U.S. health officials are tightening recommendations for health care workers handling ebola cases. The guidelines, which have not been released in full, are expected to include the requirement for full skin coverage suits to be worn by health workers. In addition, the guidelines will include provisions for stricter rules for removing equipment and disinfecting hands.
Eating disorders may start in elementary school, according to research conducted at the University of Montreal. The study, presented at a meeting of the Eating Disorders Association of Canada in Vancouver, surveyed data on 215 kids (ages 8-12) with eating problems. The research team found that over 15 percent made themselves vomit from time to time and 52 percent had been hospitalized.
A new study has found that a compound in broccoli sprouts may help improve the behavioral symptoms of autism. Researchers examined the effects of giving sulforaphane, a compound found in broccoli sprouts, to a group of 44 boys and men with autism between the ages of 13 and 27. Some received the compound and others a placebo.
Those who drink decaf coffee may enjoy improved liver function, according to a new study from researchers at the U.S. National Cancer Institute. For the study the researchers reviewed health records from 28,000 American adults aged 20 and older who provided details about their coffee consumption. "Our findings link total and decaffeinated coffee intake to lower liver enzyme levels."
MSRA, a strain of antibiotic resistant bacterium, is more prevalent in college athletes who participate in contact sports, according to research conducted at Vanderbilt University. The study, presented at IDWeek 2014, surveyed data collected on 377 athletes from 14 different teams at Vanderbilt. The athletes who played contact sports, like soccer and football, were twice as likely to carry MRSA.
Heavy coffee drinkers may be predisposed toward their caffeine cravings by their genes, according to research conducted at the Harvard School of Public Health. The study, published in the journal Molecular Psychiatry, surveyed data on 120,000 regular coffee drinkers, finding six new gene variations linked to caffeine consumption.
Teens who send sexually oriented texts, or sexts, may experience a greater likelihood of engaging in sexual activity, according to research conducted at the University of Texas Medical Branch at Galveston. The study, published in the journal Pediatrics, surveyed data on an ethnically diverse group of adolescent students from Southeast Texas over a six-year period.
New research shows that those who abuse painkillers are not properly prepared to handle an overdose. The research, published their findings in a recent issue of the International Journal of Drug Policy, showed that most narcotic abusers are unaware of their options. The study featured in-depth interviews among 46 users aged 18 to 32. All were residents of New York City.
Acupuncture may not be effective in treating chronic knee pain, a new study finds. Researchers studied the effects of administering either needle acupuncture, laser acupuncture, and sham laser and compared it to patients receiving no treatment at all for knee pain. They found that, among the 300 study participants, the patients receiving any kind of acupuncture reported the same reduction.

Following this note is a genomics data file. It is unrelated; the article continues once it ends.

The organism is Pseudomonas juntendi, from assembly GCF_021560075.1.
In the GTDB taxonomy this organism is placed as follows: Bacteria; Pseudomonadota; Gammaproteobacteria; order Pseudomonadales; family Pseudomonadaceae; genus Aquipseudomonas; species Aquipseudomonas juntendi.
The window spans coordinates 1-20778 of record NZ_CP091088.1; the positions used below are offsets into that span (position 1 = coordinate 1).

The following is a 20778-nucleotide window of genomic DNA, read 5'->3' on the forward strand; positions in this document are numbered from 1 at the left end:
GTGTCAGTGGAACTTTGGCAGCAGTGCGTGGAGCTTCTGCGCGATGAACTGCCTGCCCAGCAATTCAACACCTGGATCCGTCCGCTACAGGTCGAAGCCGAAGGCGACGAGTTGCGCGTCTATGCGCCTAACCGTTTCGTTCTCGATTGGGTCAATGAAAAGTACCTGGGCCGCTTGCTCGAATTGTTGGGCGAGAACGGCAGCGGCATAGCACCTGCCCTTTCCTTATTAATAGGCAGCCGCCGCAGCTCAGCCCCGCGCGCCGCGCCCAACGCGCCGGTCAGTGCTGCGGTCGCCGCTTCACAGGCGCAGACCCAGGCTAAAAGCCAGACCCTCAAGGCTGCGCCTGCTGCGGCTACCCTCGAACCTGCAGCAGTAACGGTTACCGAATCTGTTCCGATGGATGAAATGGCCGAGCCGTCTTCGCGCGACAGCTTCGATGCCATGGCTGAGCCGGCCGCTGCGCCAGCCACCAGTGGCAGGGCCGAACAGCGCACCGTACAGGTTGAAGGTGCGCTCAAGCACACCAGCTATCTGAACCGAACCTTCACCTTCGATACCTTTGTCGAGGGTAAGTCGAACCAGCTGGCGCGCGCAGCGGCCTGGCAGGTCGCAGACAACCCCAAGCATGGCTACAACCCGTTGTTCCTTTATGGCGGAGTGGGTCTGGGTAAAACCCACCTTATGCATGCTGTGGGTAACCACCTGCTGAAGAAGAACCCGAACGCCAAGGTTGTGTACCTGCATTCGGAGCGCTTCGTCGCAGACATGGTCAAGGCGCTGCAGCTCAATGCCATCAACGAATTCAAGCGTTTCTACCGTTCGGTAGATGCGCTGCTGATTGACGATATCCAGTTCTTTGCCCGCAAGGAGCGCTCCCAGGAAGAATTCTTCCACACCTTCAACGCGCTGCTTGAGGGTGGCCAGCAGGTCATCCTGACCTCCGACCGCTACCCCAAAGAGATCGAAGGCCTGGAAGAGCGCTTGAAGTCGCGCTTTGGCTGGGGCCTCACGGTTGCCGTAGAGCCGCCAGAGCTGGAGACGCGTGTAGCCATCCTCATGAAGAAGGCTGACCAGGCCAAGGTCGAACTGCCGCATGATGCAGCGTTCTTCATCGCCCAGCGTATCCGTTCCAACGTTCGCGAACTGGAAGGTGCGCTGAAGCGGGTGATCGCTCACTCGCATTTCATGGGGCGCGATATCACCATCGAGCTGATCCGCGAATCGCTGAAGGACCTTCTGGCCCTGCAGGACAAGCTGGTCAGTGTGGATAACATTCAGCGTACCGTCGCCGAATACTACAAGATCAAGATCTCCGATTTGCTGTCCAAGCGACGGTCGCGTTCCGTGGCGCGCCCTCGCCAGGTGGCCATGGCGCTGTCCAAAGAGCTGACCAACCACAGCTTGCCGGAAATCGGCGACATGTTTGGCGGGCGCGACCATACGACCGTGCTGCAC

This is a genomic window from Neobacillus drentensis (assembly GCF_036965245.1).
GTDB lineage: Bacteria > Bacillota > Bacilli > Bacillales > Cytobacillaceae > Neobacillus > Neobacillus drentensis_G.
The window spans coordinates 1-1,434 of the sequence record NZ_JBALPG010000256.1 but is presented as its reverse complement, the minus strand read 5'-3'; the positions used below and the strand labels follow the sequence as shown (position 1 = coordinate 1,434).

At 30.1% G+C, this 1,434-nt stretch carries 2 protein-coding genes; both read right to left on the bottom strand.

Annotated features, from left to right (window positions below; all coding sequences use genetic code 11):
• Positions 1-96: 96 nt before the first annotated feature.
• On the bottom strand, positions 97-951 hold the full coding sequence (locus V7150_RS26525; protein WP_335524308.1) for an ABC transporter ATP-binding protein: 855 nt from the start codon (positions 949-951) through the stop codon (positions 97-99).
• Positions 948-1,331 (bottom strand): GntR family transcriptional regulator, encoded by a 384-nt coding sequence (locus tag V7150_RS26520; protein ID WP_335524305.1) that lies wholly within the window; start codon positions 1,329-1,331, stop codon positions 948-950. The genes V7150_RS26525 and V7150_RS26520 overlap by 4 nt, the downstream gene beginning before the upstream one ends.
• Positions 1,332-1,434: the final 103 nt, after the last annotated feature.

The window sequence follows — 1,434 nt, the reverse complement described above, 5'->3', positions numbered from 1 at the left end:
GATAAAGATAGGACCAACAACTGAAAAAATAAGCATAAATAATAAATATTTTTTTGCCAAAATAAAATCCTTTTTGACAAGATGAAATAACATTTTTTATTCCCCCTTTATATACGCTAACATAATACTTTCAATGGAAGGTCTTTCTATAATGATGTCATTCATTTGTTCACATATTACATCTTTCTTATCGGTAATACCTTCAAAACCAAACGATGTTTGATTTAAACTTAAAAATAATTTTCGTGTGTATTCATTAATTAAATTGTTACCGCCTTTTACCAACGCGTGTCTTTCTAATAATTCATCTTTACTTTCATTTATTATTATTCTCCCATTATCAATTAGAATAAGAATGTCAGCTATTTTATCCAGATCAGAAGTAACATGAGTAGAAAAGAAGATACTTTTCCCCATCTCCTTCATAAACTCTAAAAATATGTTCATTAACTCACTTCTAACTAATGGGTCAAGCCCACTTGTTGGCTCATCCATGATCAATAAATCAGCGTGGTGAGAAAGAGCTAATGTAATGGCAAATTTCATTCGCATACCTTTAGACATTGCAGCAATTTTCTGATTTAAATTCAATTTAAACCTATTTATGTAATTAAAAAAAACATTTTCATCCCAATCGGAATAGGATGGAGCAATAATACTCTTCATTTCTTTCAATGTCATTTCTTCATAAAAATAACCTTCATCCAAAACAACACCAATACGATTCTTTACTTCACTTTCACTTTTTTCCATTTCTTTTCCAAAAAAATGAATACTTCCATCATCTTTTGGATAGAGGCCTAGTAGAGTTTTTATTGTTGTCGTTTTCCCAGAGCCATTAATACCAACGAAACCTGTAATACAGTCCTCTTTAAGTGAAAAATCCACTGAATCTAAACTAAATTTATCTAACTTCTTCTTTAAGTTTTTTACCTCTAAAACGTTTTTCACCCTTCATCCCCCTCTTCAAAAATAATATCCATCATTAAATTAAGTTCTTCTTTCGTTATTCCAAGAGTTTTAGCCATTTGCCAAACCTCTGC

Those with abnormally large tongues may be at a higher risk for developing sleep apnea, according to research conducted at the University of Pennsylvania. The study published in the journal Sleep, collected data on 90 obese adults with sleep apnea and 31 obese adults without the disorder. Obese participants with sleep apnea had significantly greater tongue volumes.
The American Academy of Pediatrics (AAP) recommends that intrauterine devices (IUDs) and contraceptive implants are the preferred methods of birth control for teenage girls. The new recommendations, published in the journal Pediatrics, notes that these methods should be the first offered to girls who choose not to remain celibate.
Fear of job loss may increase the risk factor of developing asthma, according to research conducted at the Germany's Düsseldorf University Hospital.
A brain wave test may be able to detect signs of autism in children and adolescents, according to research conducted at the Albert Einstein College of Medicine. The study, published in the Journal of Autism and Developmental Disabilities, found that the brains of kids with severe autism respond differently to certain audio-visual stimuli than the brains of those kids without autism.
More schools have begun stocking allergic reaction shots following a rise in the number of states mandating their presence. According to Food Allergy Research & Education, just two states - New Hampshire and Rhode Island - have no current or pending legislation regarding stocking epinephrine in schools. "An anaphylactic reaction can progress rapidly and can be fatal," Dr. Scott Sicherer said.
New statistics show that 1 in 10 Americans have gone to work while high on marijuana. A joint poll from Mashable.com and SurveyMonkey of 534 Americans found that about 9.7 percent of U.S. workers have gone to work after smoking weed. Some 81 percent of those bought the drug illegally, the poll found. Those people did not purchase the marijuana in Colorado or Washington.